Dropbox has just updated its official iPhone client to include support for the iPad. It’s available for free here.The new version takes advantage of the iPad’s portrait and landscape modes to display your folders on the list, and also makes use of popovers in the main view to email and copy links and access your favorites. Also, it’s now possible to export documents to native iPad apps such as Keynote and Pages.
Keep on reading after the break for our impressions with the app.
Dropbox for iPad feels a lot better and makes more sense than the iPhone version. You can choose to run the app both in landscape and portrait mode, just like Mail app and many others. Also, it finally gets rid of those ugly yellow folders from the iPhone version and puts some great looking Mac OS X-like folders on screen.
First of all, I tried to import some documents I emailed myself but I haven’t been able to open them in Dropbox from Mail.app. I usually follow this method to send stuff to GoodReader and Air Sharing, but it doesn’t work with Dropbox. Maybe because it needs to sync? Or is it just something the devs forgot to include? It’s weird, considering that you can send files from Dropbox to other apps. Also, I found kind of disappointing the lack of a refresh button, meaning that you’ll have to restart the app every time if you want to display the latest changes made on another machine.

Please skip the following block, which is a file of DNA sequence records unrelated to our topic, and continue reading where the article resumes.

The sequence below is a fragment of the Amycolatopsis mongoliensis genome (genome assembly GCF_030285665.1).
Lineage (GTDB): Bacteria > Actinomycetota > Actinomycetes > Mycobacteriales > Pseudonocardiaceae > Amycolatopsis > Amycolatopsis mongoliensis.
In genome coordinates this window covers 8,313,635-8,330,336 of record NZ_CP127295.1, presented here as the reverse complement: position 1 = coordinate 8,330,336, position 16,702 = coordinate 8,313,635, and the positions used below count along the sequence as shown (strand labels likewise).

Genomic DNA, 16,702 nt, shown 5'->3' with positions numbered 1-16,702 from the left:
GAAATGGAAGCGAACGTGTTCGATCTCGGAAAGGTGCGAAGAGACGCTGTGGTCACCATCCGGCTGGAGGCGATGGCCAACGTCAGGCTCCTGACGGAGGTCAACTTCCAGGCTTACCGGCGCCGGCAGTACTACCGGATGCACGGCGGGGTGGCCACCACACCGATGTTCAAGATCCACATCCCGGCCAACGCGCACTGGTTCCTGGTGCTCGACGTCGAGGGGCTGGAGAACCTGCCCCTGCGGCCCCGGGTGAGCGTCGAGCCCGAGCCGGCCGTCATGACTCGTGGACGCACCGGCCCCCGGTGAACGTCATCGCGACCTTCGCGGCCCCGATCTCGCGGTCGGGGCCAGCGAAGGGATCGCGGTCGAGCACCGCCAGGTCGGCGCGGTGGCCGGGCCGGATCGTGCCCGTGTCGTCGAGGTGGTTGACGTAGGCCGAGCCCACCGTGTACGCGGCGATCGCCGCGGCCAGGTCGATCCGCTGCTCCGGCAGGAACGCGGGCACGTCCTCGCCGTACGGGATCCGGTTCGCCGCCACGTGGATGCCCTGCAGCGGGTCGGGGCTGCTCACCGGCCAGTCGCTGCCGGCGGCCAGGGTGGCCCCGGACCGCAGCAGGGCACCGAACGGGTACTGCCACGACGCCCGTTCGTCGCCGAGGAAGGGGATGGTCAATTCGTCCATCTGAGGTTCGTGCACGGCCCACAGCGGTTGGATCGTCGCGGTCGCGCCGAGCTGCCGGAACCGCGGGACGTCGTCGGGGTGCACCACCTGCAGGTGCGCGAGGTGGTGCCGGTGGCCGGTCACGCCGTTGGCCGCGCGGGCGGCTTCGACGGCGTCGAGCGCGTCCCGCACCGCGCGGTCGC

Overall, the app works as expected: you can fave items to download them into the app’s cache (and thus have them available offline) and you can copy an item’s link to the clipboard or simply email it. I highly appreciated the possibility to search for files / folders in your entire Dropbox. As for the files: Dropbox is good at displaying them, but you can’t actually do a lot of stuff besides visualizing them and sharing them. For example, Dropbox displays PDFs just fine, but I wouldn’t recommend it to read an entire 200 pages ebook, as you can’t really do anything except for… well, viewing. No bookmark, no in-page search, anything. Same for images, even though it’s nice to have a popover with thumbnails if a folder contains multiple .jpeg or .png files. You can’t preview .PSDs, extract .zip archives and view .webarchive files: if you consider that apps such as GoodReader or ReaddleDocs can do this, it’s clear that the Dropbox will have to focus on file support and preview capabilities for the iPad.
But anyway, it’s still Dropbox you know and love running with a native interface on the iPad, and if you need to read that something you have on your Mac – you can. It’s the same lifesaver, but it needs a lot of improvements. If you still don’t have a Dropbox account, go create one. It’s free, and it’s the best online backup and sync service you might ever ask for.
We’re looking forward to the next update, and then Dropbox for iPad will really stand out.
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